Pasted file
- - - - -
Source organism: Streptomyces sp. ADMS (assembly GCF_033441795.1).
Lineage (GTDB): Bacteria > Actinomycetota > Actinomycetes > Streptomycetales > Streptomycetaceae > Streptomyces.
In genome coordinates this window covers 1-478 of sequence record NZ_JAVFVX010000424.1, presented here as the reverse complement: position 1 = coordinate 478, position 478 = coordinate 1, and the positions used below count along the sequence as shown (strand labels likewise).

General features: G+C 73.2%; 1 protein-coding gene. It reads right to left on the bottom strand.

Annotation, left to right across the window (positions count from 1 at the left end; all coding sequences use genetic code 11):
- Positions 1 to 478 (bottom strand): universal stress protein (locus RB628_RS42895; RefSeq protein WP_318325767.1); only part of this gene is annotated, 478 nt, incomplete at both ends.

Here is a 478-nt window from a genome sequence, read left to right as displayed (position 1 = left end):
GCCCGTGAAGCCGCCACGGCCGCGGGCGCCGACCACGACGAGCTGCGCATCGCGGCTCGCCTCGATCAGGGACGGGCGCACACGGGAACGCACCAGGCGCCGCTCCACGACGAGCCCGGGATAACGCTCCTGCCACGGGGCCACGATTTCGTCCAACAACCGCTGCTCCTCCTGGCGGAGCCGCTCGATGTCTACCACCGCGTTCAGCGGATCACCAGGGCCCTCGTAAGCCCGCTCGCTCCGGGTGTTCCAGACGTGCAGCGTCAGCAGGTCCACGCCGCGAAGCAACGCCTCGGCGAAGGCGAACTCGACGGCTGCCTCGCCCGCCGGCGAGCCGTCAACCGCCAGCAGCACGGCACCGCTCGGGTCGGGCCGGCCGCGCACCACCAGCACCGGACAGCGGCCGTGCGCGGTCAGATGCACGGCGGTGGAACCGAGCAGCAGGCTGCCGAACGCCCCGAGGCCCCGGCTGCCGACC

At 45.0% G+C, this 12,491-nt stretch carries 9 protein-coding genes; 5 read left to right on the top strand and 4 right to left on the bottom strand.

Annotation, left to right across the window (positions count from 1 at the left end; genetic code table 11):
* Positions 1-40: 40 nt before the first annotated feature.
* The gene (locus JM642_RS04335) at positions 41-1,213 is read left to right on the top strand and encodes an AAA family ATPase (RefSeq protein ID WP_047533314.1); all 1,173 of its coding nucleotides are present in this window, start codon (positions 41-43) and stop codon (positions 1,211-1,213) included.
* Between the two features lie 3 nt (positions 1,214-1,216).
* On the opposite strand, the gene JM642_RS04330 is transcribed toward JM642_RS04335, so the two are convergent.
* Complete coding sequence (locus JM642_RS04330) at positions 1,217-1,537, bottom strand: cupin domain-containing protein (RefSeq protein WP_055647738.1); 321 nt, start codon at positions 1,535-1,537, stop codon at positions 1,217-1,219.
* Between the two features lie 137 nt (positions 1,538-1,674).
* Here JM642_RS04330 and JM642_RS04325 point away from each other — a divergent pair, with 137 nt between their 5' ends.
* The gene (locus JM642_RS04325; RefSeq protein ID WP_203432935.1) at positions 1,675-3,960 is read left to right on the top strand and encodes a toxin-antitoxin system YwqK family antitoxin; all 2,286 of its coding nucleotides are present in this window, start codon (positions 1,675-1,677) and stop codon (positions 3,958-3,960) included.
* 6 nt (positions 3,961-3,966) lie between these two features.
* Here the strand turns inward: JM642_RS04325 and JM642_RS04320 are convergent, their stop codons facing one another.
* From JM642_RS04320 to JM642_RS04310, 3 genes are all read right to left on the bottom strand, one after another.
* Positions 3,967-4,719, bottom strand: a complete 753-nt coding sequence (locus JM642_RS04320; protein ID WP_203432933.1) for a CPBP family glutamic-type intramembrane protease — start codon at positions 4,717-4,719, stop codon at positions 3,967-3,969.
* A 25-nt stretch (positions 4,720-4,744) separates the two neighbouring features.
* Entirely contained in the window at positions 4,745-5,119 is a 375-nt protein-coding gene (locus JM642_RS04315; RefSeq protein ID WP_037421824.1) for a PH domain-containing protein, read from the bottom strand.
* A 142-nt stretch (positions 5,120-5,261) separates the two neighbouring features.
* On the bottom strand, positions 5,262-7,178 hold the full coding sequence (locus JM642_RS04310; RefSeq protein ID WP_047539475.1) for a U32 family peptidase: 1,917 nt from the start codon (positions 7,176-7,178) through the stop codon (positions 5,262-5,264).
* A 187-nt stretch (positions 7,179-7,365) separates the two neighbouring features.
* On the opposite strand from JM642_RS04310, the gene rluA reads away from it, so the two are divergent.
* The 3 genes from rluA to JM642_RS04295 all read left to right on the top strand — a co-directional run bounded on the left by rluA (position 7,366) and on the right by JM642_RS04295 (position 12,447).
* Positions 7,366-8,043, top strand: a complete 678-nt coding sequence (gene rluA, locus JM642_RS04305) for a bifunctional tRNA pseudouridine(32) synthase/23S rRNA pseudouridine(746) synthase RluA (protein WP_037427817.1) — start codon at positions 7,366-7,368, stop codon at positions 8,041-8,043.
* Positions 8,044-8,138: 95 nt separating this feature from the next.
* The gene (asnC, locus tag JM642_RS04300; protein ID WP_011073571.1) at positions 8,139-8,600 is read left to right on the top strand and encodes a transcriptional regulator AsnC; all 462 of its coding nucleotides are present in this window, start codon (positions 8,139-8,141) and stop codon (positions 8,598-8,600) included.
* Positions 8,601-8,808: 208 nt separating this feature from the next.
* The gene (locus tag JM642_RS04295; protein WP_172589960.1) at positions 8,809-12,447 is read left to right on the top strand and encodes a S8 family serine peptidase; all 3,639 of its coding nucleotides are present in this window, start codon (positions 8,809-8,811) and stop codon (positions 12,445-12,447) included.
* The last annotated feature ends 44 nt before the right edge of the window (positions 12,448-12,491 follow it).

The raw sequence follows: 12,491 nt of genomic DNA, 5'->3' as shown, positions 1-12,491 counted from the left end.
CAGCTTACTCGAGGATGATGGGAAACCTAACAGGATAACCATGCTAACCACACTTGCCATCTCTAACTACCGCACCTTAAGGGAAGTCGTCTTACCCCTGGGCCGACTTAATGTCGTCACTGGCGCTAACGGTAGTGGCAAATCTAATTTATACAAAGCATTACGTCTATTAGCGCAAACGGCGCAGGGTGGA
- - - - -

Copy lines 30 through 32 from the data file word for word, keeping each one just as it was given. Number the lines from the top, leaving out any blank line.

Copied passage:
* Positions 7,366-8,043, top strand: a complete 678-nt coding sequence (gene rluA, locus JM642_RS04305) for a bifunctional tRNA pseudouridine(32) synthase/23S rRNA pseudouridine(746) synthase RluA (protein WP_037427817.1) — start codon at positions 7,366-7,368, stop codon at positions 8,041-8,043.
* Positions 8,044-8,138: 95 nt separating this feature from the next.
* The gene (asnC, locus tag JM642_RS04300; protein ID WP_011073571.1) at positions 8,139-8,600 is read left to right on the top strand and encodes a transcriptional regulator AsnC; all 462 of its coding nucleotides are present in this window, start codon (positions 8,139-8,141) and stop codon (positions 8,598-8,600) included.